The court's refusal to give the government unilateral power to deny attorneys information about their clients bespeaks a similar lack of confidence in the government's handling of detentions, as the court refused to cede authority to the government to determine what information was relevant to the cases before it.

However, if the goal is to check the unlawful exercise of executive power, Bismullah ultimately and necessarily fails. As described above, the decision imposes significant limits on counsel access, thereby undermining Fifth Amendment and habeas rights (rights another panel of the D.C. Circuit previously held in Boumediene v. Bush that the detainees do not have). Also, it leaves the government an opening to continue hiding exculpatory information from both detainees' counsel and the court itself, by claiming that the information is not "reasonably available."

Even more importantly, review under the DTA can never rectify the inherent flaws of the CSRT - a one-sided process that denies detainees access to counsel, relies on secret evidence, and considers evidence gained by torture and other coercion, despite both that evidence's lack of reliability and the fact that it is the direct result of rights-violations.

Expanding the record to include more government information than was originally before the CSRT itself will not redress these underlying structural problems. As Judge Janet Rogers explained in her concurring opinion in Bismullah, the record on appeal under the DTA will necessarily be incomplete, because it was compiled without affording the detainees a meaningful opportunity to be heard and to rebut the allegations against them. When basic due process guarantees are not respected, the cost can be real but invisible; such violations create their own cover-ups.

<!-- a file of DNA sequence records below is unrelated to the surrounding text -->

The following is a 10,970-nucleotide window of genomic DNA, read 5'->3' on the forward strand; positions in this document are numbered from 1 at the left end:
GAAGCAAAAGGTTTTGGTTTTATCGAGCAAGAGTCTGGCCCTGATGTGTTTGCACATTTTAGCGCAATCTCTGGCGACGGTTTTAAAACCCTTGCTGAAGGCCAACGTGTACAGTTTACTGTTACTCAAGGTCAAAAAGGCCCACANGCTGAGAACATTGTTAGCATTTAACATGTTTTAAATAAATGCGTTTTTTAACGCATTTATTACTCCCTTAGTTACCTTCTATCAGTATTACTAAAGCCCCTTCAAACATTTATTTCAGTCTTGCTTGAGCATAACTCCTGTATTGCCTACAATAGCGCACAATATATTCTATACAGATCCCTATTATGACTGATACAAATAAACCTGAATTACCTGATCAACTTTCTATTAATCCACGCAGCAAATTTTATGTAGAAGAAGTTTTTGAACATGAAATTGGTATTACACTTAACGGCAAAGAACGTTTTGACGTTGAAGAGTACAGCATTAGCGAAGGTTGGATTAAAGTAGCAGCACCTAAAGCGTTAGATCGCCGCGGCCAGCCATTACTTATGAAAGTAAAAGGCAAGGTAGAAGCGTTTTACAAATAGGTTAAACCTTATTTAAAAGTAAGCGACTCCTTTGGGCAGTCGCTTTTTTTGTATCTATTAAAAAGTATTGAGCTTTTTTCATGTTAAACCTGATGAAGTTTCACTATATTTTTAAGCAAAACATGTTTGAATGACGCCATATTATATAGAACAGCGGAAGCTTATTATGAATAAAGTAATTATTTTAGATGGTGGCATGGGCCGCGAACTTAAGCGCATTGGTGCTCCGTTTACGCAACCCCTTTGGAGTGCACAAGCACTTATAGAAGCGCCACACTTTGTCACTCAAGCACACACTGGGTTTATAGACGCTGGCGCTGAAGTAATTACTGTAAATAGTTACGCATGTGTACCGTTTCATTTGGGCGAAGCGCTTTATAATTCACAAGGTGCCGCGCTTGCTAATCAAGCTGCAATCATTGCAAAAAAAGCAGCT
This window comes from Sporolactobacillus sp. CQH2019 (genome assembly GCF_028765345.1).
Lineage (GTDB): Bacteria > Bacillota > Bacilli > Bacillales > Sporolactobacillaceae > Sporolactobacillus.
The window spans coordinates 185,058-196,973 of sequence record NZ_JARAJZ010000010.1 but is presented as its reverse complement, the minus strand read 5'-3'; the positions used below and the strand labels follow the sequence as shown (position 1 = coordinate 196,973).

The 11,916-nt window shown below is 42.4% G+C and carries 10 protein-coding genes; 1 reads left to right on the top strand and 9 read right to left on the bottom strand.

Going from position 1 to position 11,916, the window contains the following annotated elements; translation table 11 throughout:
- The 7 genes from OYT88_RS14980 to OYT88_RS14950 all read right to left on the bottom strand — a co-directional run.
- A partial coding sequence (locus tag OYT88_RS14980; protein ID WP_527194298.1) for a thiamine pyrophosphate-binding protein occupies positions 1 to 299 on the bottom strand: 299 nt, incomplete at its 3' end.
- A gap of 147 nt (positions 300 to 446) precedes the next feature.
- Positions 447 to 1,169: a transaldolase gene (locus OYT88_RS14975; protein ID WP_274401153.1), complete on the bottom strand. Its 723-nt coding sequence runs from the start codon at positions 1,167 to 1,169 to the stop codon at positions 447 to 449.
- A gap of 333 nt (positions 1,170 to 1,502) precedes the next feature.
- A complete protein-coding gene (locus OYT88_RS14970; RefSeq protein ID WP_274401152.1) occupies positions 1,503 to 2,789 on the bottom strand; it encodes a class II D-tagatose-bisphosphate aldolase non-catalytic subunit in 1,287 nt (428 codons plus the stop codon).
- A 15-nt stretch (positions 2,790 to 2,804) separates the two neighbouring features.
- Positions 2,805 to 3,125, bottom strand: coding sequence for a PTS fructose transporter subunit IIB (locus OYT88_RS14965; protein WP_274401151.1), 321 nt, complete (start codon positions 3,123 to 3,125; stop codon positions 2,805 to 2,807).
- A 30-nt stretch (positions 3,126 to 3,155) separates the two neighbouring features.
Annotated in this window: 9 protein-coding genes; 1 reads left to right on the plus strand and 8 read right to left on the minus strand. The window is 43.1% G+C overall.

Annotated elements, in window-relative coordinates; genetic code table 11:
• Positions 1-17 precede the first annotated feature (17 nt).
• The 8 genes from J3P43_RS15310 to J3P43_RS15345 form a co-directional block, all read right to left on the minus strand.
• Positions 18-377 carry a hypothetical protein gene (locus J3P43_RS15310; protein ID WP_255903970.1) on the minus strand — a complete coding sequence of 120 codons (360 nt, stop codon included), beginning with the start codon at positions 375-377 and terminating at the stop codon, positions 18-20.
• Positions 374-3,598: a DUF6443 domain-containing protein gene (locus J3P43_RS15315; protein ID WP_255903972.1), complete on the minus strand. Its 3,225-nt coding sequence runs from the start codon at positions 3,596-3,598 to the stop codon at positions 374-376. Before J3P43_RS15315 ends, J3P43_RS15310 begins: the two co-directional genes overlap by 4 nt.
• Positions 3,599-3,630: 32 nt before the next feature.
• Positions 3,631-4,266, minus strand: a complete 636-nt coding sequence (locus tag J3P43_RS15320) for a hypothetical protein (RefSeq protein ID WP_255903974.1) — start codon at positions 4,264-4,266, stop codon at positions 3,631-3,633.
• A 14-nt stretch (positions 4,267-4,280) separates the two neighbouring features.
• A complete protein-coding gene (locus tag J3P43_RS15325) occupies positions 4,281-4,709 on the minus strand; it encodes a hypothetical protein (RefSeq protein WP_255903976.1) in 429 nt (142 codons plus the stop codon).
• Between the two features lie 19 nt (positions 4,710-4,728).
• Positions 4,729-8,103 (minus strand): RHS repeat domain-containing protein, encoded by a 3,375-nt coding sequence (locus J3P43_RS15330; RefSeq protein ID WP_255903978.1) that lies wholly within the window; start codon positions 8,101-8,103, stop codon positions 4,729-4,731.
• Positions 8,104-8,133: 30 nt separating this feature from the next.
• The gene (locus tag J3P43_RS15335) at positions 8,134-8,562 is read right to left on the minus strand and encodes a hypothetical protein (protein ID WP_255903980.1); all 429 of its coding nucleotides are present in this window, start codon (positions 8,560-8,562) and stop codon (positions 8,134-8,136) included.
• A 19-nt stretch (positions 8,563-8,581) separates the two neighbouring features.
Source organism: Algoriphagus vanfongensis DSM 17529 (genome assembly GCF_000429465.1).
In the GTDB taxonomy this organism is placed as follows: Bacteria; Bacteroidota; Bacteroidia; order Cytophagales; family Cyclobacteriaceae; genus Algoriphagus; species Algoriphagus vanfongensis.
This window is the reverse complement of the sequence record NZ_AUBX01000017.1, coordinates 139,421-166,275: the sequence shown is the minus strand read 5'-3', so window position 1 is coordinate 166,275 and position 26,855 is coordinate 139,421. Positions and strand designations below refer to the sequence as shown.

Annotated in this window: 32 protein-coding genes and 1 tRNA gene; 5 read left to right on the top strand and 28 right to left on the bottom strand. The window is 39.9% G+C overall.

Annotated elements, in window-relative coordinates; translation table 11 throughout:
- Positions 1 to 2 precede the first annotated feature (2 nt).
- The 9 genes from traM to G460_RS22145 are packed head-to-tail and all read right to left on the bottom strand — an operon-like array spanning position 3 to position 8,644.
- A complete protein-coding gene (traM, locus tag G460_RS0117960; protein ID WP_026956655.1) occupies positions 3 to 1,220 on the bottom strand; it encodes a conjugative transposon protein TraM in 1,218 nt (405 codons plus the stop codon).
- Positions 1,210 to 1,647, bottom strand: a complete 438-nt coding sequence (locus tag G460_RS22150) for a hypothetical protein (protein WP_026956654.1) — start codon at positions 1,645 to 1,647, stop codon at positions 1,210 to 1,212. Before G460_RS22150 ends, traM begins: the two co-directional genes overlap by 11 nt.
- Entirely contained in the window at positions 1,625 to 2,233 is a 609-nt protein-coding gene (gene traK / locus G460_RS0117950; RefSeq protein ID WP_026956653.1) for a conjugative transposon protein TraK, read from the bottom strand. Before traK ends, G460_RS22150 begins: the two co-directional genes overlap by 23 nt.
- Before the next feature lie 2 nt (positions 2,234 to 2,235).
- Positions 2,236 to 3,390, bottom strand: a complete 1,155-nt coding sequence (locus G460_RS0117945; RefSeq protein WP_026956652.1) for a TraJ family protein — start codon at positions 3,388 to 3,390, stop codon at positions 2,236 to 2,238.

But, then again, the CSRT was never intended to be fair or to produce accurate results. Instead, it was deliberately designed to preclude court review and to legitimize prior Executive branch determinations that the detainees were "enemy combatants" (or, as former Defense Secretary Donald Rumsfeld labeled them, "the worst of the worst"). The result: garbage in, garbage out.

Bismullah's Significance to the Overall Guantánamo Detainee Litigation

The procedures set forth in Bismullah will govern all other Guantánamo detainee appeals under DTA. But those procedures will only be relevant if the Supreme Court upholds the DTA review scheme itself in Boumediene v. Bush, scheduled to be heard next term. (Interested readers may consult the appeals court decision in Boumediene here.)

Boumediene involves a separate challenge to Congress's repeal of habeas corpus jurisdiction, on the ground that it constitutes an unlawful suspension of the writ. A central argument is that the DTA review procedures fail to provide an adequate or effective substitute for habeas, because they deny prisoners the meaningful opportunity to challenge their executive detention that habeas has historically provided.

Bismullah powerfully reinforces that argument. It underscores that the DTA inherently limits a court's power to inquire into the basis for a prisoner's detention and can never provide what habeas provides: the opportunity to meaningfully consider evidence from the prisoner himself.

The D.C. Circuit's ruling in Bismullah, though it expanded the record on appeal beyond what the government had proposed, cannot substitute for the review habeas affords in checking illegal executive detention, because it still does not provide a prisoner with a real chance to contest the accusations against him. Bismullah thus shows that the DTA, even if interpreted broadly, unavoidably falls short of honoring basic due process and habeas corpus rights.

Jonathan Hafetz is Litigation Director for the Liberty and National Security Project of the Brennan Center for Justice at NYU School of Law. He has litigated numerous national security cases and is the author of a forthcoming book on post-9/11 detentions to be published by NYU Press.